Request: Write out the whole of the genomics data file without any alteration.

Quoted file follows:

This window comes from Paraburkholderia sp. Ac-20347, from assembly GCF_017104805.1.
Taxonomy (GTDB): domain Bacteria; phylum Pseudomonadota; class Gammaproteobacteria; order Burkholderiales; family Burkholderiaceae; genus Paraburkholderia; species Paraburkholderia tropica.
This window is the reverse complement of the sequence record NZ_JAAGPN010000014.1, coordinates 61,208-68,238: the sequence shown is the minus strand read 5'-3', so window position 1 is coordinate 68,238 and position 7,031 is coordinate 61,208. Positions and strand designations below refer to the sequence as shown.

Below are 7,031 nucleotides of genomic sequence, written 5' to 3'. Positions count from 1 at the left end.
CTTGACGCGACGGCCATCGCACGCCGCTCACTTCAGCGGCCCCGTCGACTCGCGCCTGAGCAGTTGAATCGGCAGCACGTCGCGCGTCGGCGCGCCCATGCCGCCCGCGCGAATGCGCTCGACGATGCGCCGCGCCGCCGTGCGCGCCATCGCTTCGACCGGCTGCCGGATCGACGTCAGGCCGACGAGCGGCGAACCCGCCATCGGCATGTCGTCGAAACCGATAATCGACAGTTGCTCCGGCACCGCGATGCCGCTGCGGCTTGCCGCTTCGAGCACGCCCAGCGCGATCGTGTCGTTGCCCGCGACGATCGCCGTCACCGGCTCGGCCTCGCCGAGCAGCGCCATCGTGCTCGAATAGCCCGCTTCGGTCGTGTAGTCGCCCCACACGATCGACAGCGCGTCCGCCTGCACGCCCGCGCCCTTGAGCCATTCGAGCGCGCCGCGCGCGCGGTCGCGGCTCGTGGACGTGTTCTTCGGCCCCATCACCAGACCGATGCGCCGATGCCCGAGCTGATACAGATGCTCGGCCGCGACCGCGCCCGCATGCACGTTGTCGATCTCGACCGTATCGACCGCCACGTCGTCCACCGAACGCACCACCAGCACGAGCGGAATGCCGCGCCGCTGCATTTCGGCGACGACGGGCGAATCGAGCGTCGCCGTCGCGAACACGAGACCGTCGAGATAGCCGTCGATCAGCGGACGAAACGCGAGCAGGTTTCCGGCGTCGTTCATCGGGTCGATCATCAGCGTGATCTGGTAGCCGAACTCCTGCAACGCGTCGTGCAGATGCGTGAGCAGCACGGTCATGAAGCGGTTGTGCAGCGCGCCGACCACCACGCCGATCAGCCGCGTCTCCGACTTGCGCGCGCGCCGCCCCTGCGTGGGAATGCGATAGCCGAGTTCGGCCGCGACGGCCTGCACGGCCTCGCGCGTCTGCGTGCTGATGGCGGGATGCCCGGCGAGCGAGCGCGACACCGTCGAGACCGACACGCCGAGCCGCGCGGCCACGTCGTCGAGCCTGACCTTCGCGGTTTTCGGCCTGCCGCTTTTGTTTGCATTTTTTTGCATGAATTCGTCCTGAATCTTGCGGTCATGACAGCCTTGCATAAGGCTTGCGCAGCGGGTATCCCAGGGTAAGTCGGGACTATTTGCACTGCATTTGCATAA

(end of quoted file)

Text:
This window comes from Paraburkholderia sp. Ac-20347, from assembly GCF_017104805.1.
Taxonomy (GTDB): domain Bacteria; phylum Pseudomonadota; class Gammaproteobacteria; order Burkholderiales; family Burkholderiaceae; genus Paraburkholderia; species Paraburkholderia tropica.
This window is the reverse complement of the sequence record NZ_JAAGPN010000014.1, coordinates 61,208-68,238: the sequence shown is the minus strand read 5'-3', so window position 1 is coordinate 68,238 and position 7,031 is coordinate 61,208. Positions and strand designations below refer to the sequence as shown.

Below are 7,031 nucleotides of genomic sequence, written 5' to 3'. Positions count from 1 at the left end.
CTTGACGCGACGGCCATCGCACGCCGCTCACTTCAGCGGCCCCGTCGACTCGCGCCTGAGCAGTTGAATCGGCAGCACGTCGCGCGTCGGCGCGCCCATGCCGCCCGCGCGAATGCGCTCGACGATGCGCCGCGCCGCCGTGCGCGCCATCGCTTCGACCGGCTGCCGGATCGACGTCAGGCCGACGAGCGGCGAACCCGCCATCGGCATGTCGTCGAAACCGATAATCGACAGTTGCTCCGGCACCGCGATGCCGCTGCGGCTTGCCGCTTCGAGCACGCCCAGCGCGATCGTGTCGTTGCCCGCGACGATCGCCGTCACCGGCTCGGCCTCGCCGAGCAGCGCCATCGTGCTCGAATAGCCCGCTTCGGTCGTGTAGTCGCCCCACACGATCGACAGCGCGTCCGCCTGCACGCCCGCGCCCTTGAGCCATTCGAGCGCGCCGCGCGCGCGGTCGCGGCTCGTGGACGTGTTCTTCGGCCCCATCACCAGACCGATGCGCCGATGCCCGAGCTGATACAGATGCTCGGCCGCGACCGCGCCCGCATGCACGTTGTCGATCTCGACCGTATCGACCGCCACGTCGTCCACCGAACGCACCACCAGCACGAGCGGAATGCCGCGCCGCTGCATTTCGGCGACGACGGGCGAATCGAGCGTCGCCGTCGCGAACACGAGACCGTCGAGATAGCCGTCGATCAGCGGACGAAACGCGAGCAGGTTTCCGGCGTCGTTCATCGGGTCGATCATCAGCGTGATCTGGTAGCCGAACTCCTGCAACGCGTCGTGCAGATGCGTGAGCAGCACGGTCATGAAGCGGTTGTGCAGCGCGCCGACCACCACGCCGATCAGCCGCGTCTCCGACTTGCGCGCGCGCCGCCCCTGCGTGGGAATGCGATAGCCGAGTTCGGCCGCGACGGCCTGCACGGCCTCGCGCGTCTGCGTGCTGATGGCGGGATGCCCGGCGAGCGAGCGCGACACCGTCGAGACCGACACGCCGAGCCGCGCGGCCACGTCGTCGAGCCTGACCTTCGCGGTTTTCGGCCTGCCGCTTTTGTTTGCATTTTTTTGCATGAATTCGTCCTGAATCTTGCGGTCATGACAGCCTTGCATAAGGCTTGCGCAGCGGGTATCCCAGGGTAAGTCGGGACTATTTGCACTGCATTTGCATAA